wod

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Old English[edit]

Alternative forms[edit]

Etymology 1[edit]

Inflected form

Verb[edit]

wōd

  1. First- and third-person preterite singular of wadan — to go, move, stride, advance; wade, traverse, pervade

Etymology 2[edit]

From Proto-Germanic *wōdaz, from Proto-Indo-European *wāt- (prophet). Cognate with Middle Dutch woet (whence Dutch woede), Old High German wuot (whence German Wut (fury)), Old Norse óðr, Gothic 𐍅𐍉𐌸𐍃 (woþs, demonically possessed). The Indo-European root is also the source of Latin vātēs (seer, prophet), Old Irish fáith (seer), Welsh gwawd (song).

Pronunciation[edit]

Noun[edit]

wōd f

  1. madness

Adjective[edit]

wōd

  1. insane, mad, crazy, rabid, wild, raging, senseless, blasphemous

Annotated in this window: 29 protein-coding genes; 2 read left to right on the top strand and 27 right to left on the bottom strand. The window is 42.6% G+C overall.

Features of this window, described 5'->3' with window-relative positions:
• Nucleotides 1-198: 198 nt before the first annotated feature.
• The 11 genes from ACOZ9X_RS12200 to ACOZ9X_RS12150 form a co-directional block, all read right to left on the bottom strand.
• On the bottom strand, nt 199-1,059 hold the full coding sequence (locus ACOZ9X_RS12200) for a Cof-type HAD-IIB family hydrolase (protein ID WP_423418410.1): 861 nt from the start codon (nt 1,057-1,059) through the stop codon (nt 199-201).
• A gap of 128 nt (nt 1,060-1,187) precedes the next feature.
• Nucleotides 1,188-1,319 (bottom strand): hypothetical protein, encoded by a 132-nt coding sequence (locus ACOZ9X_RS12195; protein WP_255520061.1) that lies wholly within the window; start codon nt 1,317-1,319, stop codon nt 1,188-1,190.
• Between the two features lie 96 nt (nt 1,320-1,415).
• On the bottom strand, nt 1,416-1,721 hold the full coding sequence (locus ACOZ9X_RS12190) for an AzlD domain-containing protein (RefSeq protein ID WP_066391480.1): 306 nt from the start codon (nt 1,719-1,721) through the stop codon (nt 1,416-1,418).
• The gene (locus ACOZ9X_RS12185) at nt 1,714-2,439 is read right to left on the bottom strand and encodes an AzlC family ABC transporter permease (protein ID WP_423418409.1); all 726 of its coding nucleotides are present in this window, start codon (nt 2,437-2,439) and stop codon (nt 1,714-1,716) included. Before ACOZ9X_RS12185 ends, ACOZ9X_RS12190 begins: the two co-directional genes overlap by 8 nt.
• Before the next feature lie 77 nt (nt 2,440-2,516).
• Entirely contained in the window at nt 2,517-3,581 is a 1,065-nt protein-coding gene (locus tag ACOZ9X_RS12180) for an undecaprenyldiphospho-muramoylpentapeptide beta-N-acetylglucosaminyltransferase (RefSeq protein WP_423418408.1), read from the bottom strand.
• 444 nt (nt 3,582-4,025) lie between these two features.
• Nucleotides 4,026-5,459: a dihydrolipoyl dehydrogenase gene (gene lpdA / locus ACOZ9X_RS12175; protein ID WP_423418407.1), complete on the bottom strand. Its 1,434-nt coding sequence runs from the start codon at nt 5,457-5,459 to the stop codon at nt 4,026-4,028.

Ðū eart wōd! — You're insane!
  2. mad with anger, enraged
    Hē suwode ǣfre swilce hē ne gefrēdde heora swingla nāteshwōn, and hī þæs þe wōddran wǣron him tōgeānes. — He was silent thereafter as though he didn't feel the the blows at all, and they were enraged with him.
Declension[edit]
Weak Strong
singular plural singular plural
m n f m n f m n f
nominative wōda wōde wōde wōdan nom. wōd wōde wōd wōda, -e
accusative wōdan wōde wōdan acc. wōdne wōd wōde wōde wōd wōda, -e
genitive wōdan wōdra, wōdena gen. wōdes wōdes wōdre wōdra
dative wōdan wōdum dat. wōdum wōdum wōdre wōdum
instrumental wōde
Derived terms[edit]
Descendants[edit]
References[edit]
  • 1916, John R. Clark, "A Concise Anglo-Saxon Dictionary for the Use of Students", wod et al.
  • Bosworth, J. (2010, March 21). An Anglo-Saxon Dictionary Online (T. N. Toller & Others, Eds.). wod. Retrieved December 9, 2011